Editorial: Why you gotta be so Hartless?

President Ann Weaver Hart should have shown solidarity in the face of budget cuts and lay-offs and declined bonus awarded by Arizona Board of Regents

In March, the state legislature cut $99 million from university budgets—$28.4 million from the UA alone. The Arizona Board of Regents and all three university presidents protested heavily—albeit fruitlessly—arguing that the burden this cut placed on students in terms of higher tuition and reduced programs would be severe.

And yet, on Friday, the Board of Regents approved pay raises and bonuses for those same university presidents. UA President Ann Weaver Hart will receive a significant $753,700 in total compensation for her work in fiscal year 2015. At the same time, the $99 million in state budget cuts continues to wreak havoc, leading to 320 lay-offs at the UA.

Are the presidents now going to protest themselves?

If the regents and Presidents Michael Crow, Rita Cheng and Hart are truly concerned about the financial state of Arizona’s universities, they would have rejected these raises. The presidents’ decisions to accept them reflect fundamental failures of leadership.

When professors are being forced into early retirement and students asked to pay more than ever for their education, these raises feel like a “let them eat cake” moment.

Regent Mark Killian defended his vote to approve the raises, arguing, “These institutions have become billion-dollar business enterprises. If you are going to go out and hire people to run a billion-dollar enterprise, you have to invest in them.”

But the UA is not just a billion-dollar business enterprise. It’s a public institution, publicly funded to fulfill a public good.

Unlike the University of Phoenix, the UA is not-for-profit. The regents and presidents are not obligated to make money for shareholders but rather to educate the citizens of their state. And education costs money.

The regents only get one pot to split among all of the universities’ needs. Instead of spending that money on students, though, the regents have decided to increase Hart’s housing allowance.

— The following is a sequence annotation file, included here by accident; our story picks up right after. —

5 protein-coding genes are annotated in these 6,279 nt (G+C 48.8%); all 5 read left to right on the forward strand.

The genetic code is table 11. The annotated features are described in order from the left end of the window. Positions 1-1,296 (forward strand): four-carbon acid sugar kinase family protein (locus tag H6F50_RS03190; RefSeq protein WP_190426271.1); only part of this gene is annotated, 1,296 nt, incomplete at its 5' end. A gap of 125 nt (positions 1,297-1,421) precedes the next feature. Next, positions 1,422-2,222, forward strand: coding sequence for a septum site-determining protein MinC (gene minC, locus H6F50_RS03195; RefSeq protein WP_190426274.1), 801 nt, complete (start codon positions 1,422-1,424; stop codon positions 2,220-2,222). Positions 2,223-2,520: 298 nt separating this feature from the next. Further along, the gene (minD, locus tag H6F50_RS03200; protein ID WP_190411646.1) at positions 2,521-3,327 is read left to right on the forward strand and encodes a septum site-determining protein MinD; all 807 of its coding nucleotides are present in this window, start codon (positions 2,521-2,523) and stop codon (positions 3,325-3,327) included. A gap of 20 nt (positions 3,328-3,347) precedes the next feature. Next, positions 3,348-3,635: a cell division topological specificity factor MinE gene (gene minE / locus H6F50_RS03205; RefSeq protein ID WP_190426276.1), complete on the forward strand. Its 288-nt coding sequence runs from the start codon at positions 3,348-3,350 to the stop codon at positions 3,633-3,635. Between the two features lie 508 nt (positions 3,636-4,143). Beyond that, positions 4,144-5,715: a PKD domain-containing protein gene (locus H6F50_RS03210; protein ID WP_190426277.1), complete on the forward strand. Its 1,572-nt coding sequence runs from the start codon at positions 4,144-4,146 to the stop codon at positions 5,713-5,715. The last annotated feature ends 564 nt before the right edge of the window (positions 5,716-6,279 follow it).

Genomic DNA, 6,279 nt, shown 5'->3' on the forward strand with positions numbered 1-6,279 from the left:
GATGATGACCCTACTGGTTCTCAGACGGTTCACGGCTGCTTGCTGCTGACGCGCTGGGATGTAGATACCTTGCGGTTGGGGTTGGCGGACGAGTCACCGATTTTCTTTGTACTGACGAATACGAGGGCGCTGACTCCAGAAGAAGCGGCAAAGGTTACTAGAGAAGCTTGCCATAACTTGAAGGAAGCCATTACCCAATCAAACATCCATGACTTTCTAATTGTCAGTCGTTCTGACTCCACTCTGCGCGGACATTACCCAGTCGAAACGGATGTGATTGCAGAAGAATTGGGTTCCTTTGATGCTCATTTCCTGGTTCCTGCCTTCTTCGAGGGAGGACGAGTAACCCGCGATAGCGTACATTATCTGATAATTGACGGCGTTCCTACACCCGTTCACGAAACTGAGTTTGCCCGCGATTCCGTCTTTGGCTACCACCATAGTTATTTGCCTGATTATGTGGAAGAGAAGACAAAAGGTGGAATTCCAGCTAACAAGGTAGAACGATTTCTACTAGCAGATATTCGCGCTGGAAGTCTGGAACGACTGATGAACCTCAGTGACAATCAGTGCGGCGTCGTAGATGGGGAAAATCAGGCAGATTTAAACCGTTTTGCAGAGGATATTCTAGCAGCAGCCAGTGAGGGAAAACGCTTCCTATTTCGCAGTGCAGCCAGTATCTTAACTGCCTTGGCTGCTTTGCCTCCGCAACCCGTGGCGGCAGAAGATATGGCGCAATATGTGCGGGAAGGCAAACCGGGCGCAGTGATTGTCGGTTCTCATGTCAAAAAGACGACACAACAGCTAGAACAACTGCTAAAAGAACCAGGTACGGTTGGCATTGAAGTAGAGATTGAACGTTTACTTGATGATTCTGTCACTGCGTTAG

Killian maintains, though, that “[the presidents] are way underpaid.”

Let’s unpack that. The average public university president makes $428,250. President Hart will receive 76 percent more than that. President Michael Crow of Arizona State University, with a compensation of  over $1 million, will receive 145 percent more than the average.

Meanwhile, spending per student in Arizona decreased over 50 percent between 2008 and 2013. During the same period, tuition increased a little over 80 percent, and it has only risen since.

The university presidents are not underpaid, but their students are underfunded.

Adjunct faculty have to organize protests to be compensated just above the poverty line and still face reduced positions and transient contracts. The number of graduate assistantships and undergraduate work positions have been affected by the recent cuts.

While UA Chief Financial Officer Gregg Goldman praised decision makers for finding ways to cut funds with minimal impact to students, reduced faculty and staff means increased class sizes, heightened program fees and longer wait times, all at a cost to students’ education.

At Friday’s meeting, Regent Rick Myers said, “What matters is: are we making a difference in the state of Arizona?”

The difference the regents are making for the state of Arizona is that students are receiving a worse education than ever before.

The regents and university presidents could not have prevented the budget cuts; that was a matter of the state legislature. However, the presidents’ refusal to turn down their raises seems hypocritical and exhibits a lack of solidarity with the rest of the university community.

“We can’t afford to lose these people,” Killian said, referring to the university presidents.

If Presidents Crow, Cheng or Hart would leave their positions on the basis of being slighted a raise, they might be in the wrong business. This job will never maximize their personal bottom lines.

State universities can’t—and shouldn’t—compete with Fortune 500 companies on compensation. Instead, leaders of state universities get their compensation in the form of sleeping easily at night, knowing that they are providing a necessary public service.


Editorials are determined by the Daily Wildcat Editorial board and are written by its members. They are Jessie Webster, Jacquelyn Oesterblad, Katelyn Kennon and Nick Havey. They can be reached at opinion@dailywildcat.com or on Twitter on @DailyWildcat.



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